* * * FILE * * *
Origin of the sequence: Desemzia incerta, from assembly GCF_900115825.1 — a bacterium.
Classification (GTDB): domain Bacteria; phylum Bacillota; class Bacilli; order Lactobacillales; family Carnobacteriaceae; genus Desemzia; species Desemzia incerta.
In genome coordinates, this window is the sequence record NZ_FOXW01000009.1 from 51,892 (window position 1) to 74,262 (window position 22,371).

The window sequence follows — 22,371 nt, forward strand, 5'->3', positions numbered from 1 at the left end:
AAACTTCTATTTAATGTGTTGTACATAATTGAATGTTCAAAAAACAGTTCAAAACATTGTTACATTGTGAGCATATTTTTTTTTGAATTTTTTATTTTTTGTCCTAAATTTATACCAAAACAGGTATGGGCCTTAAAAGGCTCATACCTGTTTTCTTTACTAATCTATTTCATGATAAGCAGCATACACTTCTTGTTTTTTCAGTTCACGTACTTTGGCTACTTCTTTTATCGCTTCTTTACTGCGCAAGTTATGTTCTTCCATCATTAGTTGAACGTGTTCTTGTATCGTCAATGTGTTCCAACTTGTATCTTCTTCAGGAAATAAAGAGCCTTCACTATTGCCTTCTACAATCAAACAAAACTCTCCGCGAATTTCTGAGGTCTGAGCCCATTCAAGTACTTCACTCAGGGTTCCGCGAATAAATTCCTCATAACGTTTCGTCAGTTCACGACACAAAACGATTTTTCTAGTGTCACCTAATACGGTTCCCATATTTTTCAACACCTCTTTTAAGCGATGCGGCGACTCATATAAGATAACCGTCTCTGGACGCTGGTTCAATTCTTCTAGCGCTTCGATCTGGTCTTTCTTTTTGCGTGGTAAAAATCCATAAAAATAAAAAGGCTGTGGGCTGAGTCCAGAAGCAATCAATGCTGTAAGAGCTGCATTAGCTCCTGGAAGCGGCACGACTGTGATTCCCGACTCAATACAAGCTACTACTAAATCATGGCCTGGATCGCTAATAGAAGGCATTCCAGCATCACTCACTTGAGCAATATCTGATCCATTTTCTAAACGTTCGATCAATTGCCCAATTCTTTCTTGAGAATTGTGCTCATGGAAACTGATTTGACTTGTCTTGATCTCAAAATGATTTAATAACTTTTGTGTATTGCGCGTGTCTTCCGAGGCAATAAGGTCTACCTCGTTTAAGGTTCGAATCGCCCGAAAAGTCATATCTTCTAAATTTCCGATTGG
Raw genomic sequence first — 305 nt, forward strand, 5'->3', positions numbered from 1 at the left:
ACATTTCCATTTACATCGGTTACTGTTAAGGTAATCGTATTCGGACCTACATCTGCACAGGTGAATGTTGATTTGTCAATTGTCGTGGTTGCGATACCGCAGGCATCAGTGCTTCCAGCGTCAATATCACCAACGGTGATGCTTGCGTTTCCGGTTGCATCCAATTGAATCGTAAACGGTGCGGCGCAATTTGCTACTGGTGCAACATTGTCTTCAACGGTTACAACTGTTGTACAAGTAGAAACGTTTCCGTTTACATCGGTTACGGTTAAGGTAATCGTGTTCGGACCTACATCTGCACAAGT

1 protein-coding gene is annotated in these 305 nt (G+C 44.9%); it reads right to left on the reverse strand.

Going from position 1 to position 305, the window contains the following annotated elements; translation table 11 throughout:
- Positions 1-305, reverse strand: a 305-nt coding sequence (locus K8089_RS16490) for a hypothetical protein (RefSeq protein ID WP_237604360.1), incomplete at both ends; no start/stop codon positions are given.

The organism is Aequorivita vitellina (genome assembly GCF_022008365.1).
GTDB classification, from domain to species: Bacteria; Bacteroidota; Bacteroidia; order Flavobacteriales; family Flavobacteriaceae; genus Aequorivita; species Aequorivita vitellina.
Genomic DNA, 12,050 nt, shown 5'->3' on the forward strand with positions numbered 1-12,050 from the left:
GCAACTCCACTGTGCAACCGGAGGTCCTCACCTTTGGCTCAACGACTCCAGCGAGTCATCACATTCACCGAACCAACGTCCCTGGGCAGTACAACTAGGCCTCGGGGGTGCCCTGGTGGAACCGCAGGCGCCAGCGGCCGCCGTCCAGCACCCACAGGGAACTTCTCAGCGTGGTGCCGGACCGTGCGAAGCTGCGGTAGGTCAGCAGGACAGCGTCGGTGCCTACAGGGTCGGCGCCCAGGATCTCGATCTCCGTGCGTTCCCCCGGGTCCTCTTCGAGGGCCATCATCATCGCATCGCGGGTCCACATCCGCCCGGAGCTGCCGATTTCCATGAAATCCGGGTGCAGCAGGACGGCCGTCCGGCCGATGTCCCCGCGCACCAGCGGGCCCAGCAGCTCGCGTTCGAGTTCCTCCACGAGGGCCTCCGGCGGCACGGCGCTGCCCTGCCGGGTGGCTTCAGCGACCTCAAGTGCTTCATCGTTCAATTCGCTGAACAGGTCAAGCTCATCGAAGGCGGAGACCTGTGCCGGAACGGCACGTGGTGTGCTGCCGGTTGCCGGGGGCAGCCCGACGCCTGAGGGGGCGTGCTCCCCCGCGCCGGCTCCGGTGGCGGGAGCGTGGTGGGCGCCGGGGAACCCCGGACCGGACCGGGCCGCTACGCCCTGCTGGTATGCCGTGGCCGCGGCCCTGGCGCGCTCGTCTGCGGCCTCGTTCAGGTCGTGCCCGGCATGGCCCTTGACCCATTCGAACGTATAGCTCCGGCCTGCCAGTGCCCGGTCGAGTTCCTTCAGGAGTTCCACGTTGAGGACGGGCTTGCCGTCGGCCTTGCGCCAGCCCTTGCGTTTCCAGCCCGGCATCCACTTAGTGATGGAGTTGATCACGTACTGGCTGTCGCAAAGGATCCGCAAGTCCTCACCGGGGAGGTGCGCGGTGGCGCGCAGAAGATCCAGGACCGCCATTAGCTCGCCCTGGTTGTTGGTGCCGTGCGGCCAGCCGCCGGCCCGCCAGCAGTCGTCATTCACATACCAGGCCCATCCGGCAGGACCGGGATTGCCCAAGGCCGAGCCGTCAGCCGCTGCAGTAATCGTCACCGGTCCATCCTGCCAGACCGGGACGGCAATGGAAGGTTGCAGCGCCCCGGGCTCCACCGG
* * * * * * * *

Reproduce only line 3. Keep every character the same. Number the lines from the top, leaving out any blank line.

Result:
In genome coordinates, this window is the sequence record NZ_FOXW01000009.1 from 51,892 (window position 1) to 74,262 (window position 22,371).